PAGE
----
PLAYBILL ON OPENING NIGHT: Richard III and Twelfth Night — Belly Up to the Bard, Boys

By Harry Haun
11 Nov 2013

Samuel Barnett
Photo by Joseph Marzullo/WENN

So what does it get you if you're the most sensitive of The History Boys and can do an uncannily accurate impersonation of Celia Johnson in Brief Encounter? It got Samuel Barnett a Drama Desk Award — and, now, it earned him the distinction of being the only one of the 19-member cast to do double drag duty in the Shakespeare offerings.

"It's funny," he said after a moment of reflection, "in the West End at The Globe, I was Sebastian in Twelfth Night when we were in the U.K. so I was a man and a woman [Queen Elizabeth in Richard III], and, now, I've become two women here. The guy who was doing Viola couldn't do the Broadway transfer because he was doing something else, so I said I'd love to play Viola if they'd have me, and they said yes. I love doing it. There's so much scope. Viola has a lot of heartbreak and longing and lust and comedy — she runs the whole gamut of relations. I love all the scenes. There's something in each scene that I look forward to, which is a real pleasure.

"It is very interesting when you're playing women. I try not to pretend to be a woman. I just try to play what I think the character is feeling and thinking and doing if the stakes are the same. I think it would be a mistake for me to kinda be a woman. You know, an audience isn't stupid. They know we're men in women's clothing. I think they'll go with you as long as you're being true to what's actually in the text."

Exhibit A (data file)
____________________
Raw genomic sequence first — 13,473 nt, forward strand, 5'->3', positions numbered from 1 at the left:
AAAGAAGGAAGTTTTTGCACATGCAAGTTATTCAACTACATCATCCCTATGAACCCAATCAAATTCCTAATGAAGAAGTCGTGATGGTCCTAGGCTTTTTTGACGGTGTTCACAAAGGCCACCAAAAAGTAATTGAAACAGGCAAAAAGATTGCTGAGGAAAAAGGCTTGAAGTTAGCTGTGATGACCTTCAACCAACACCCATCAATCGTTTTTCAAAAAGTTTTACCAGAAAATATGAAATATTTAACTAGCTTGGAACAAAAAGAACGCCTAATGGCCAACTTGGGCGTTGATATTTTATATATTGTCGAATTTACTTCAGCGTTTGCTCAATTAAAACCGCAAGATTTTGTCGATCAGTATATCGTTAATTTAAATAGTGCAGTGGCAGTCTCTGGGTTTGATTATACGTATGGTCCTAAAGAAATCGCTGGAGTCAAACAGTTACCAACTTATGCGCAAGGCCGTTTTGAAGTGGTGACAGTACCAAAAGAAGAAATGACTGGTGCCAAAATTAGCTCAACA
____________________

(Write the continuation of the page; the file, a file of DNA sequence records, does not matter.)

The congested couplings that happen to Viola are a month in the country, compared to what he had to reach for to do Queen Elizabeth in Richard III, he revealed. "It's the most amazing part. I was very daunted by it. Obviously, I don't have children, and I've never had my children taken from me. It's just one of those things where you say, 'How am I supposed to act that?' But the text helps you, working with Mark helps you, working with Tim Carroll helps you, and now I feel like I've grown into the part — plus, it's lovely to revisit it after having not done it for a few months."

Juggling two women's roles here kept him out of participating in the telecast of the 50th anniversary of the National Theatre in London recently. The French-class scene from The History Boys was excerpted, with author Alan Bennett replacing the late Richard Griffiths. "I was supposed to be in it. I'm seeing it tomorrow at a screening."

According to my eyes and ears, there are two completely successful performances of women in this double-bill — Joseph Timms as Queen Anne, the forced bride of Richard III, and Paul Chahidi as Olivia's lady-in-waiting, Maria, in Twelfth Night. Like Bertie Carvel in Matilda The Musical, their femininity is unforced and natural.

"I think it's something to do with our cadences and not trying to lift the voice higher,' Timms suggested. "They have a lot more variety in their voice range."

For Twelfth Night, he slips into manly manic, as Sebastian, the brother that his twin sister Viola is pretending to be. The abounding confusion gets dizzily intense, thanks (he believed) to the ensemble playing. "It's such a positive company and so engaging," Timms remarked. "Every night it's playing, and you're there, and it's alive. It's not dead on the page. I think David Mamet said, 'The best time you'll ever hear a play is when you read it for the first time.' With this approach which is the way our director Tim Carroll works, I think it's the most successful production I've been in about keeping it spontaneous for the audience every night so they see and hear it."